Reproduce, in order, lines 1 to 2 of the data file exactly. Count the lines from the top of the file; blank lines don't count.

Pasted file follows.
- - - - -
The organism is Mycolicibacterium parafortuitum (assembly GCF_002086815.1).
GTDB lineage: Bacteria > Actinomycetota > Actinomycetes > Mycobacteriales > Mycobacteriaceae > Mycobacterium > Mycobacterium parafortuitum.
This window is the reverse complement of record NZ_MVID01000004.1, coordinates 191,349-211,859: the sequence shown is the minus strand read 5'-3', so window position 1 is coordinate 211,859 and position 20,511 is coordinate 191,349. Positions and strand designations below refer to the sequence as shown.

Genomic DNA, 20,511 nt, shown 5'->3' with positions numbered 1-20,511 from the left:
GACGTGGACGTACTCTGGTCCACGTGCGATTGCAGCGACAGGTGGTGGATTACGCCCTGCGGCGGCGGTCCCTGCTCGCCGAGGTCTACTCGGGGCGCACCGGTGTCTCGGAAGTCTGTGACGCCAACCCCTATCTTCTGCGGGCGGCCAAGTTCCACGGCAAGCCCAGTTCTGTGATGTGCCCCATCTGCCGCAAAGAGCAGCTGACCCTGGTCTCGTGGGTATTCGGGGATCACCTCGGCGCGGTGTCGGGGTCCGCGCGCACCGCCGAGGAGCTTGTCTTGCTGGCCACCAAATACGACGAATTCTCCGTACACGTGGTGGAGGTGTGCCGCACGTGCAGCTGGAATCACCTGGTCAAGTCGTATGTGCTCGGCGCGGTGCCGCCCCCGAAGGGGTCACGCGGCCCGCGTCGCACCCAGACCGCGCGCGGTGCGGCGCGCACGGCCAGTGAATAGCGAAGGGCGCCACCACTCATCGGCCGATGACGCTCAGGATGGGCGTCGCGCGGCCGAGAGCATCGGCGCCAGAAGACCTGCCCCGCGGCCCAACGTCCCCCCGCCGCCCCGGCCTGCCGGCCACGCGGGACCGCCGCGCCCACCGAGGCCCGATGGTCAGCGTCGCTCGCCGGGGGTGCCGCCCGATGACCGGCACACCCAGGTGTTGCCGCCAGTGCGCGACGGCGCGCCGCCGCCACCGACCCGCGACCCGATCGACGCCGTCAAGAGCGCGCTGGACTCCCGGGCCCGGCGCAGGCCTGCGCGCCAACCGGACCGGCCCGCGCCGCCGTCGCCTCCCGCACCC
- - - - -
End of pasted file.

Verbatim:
The organism is Mycolicibacterium parafortuitum (assembly GCF_002086815.1).
GTDB lineage: Bacteria > Actinomycetota > Actinomycetes > Mycobacteriales > Mycobacteriaceae > Mycobacterium > Mycobacterium parafortuitum.